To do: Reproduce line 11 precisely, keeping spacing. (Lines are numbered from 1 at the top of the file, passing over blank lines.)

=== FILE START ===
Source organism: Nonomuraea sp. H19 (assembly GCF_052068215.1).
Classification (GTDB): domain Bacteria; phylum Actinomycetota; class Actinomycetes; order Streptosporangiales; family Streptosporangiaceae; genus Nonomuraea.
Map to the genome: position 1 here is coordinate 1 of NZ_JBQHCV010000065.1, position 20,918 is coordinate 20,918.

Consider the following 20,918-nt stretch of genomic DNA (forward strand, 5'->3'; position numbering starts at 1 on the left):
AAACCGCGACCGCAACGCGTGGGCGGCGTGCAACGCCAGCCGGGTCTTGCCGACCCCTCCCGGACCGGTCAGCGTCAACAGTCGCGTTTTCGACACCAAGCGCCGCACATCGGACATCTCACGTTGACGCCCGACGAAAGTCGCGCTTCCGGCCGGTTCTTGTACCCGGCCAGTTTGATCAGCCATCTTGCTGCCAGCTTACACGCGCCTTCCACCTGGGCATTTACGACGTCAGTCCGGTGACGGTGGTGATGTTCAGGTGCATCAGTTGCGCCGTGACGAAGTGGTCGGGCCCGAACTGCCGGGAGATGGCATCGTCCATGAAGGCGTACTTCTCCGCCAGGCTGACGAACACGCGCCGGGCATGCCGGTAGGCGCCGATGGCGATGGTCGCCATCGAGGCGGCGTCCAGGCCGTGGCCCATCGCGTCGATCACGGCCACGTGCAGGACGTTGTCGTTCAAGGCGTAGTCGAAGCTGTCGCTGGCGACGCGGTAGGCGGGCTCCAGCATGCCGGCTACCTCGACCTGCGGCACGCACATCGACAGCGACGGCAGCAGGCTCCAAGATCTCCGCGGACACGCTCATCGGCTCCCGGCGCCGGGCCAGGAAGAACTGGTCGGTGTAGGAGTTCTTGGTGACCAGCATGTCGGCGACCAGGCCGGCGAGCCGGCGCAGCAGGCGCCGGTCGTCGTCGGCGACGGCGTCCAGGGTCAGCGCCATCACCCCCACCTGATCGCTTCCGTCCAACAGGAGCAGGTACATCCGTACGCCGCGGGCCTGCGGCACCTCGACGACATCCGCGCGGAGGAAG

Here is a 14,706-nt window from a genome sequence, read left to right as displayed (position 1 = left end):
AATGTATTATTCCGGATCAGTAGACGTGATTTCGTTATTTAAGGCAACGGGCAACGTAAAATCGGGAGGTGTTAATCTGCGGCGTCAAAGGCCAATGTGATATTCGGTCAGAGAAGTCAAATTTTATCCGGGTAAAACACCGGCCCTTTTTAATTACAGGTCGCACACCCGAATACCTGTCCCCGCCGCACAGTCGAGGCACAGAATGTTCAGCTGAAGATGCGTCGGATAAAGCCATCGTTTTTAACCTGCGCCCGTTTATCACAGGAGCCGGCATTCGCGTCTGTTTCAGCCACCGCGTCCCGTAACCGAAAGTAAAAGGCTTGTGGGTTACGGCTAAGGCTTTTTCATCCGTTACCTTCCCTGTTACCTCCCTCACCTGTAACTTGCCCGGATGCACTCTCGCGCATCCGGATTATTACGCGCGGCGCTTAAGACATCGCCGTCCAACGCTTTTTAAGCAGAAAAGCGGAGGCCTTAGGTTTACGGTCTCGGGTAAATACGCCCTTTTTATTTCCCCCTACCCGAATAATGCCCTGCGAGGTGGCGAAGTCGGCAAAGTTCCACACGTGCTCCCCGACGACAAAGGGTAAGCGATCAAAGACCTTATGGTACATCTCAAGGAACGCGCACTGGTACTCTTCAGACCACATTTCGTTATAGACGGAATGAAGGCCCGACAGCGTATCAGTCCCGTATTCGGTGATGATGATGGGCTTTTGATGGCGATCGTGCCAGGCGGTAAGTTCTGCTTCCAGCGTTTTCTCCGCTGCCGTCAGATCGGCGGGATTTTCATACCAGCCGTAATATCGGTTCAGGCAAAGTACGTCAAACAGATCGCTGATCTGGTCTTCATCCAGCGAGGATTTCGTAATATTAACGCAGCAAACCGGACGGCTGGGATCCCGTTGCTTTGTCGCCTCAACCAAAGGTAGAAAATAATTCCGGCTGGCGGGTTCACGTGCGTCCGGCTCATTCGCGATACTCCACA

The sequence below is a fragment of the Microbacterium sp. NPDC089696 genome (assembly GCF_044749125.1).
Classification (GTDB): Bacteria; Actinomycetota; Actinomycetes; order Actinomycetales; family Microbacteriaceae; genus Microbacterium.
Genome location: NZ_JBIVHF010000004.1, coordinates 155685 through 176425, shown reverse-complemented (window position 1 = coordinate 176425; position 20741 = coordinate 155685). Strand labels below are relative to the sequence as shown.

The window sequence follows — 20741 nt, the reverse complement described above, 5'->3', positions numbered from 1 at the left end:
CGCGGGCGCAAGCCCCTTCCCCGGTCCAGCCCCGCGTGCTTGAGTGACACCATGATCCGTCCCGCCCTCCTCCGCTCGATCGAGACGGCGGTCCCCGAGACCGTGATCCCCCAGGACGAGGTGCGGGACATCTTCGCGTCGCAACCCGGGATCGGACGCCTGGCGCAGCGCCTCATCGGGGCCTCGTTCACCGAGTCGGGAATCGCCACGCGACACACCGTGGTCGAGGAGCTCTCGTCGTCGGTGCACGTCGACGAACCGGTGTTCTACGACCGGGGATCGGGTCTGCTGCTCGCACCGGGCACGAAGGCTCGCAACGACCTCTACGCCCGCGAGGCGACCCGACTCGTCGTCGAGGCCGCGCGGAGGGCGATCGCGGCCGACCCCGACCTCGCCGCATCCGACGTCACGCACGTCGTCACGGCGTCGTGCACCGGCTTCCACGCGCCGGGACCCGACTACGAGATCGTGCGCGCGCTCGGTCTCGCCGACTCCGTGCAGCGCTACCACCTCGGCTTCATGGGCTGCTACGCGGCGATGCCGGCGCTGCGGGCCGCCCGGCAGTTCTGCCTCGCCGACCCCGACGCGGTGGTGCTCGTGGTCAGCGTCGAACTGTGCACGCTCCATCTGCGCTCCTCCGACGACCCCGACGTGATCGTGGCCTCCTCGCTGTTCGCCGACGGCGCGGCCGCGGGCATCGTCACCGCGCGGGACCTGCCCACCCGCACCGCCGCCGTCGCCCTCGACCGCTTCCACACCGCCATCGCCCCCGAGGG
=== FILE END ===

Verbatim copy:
The window sequence follows — 20741 nt, the reverse complement described above, 5'->3', positions numbered from 1 at the left end: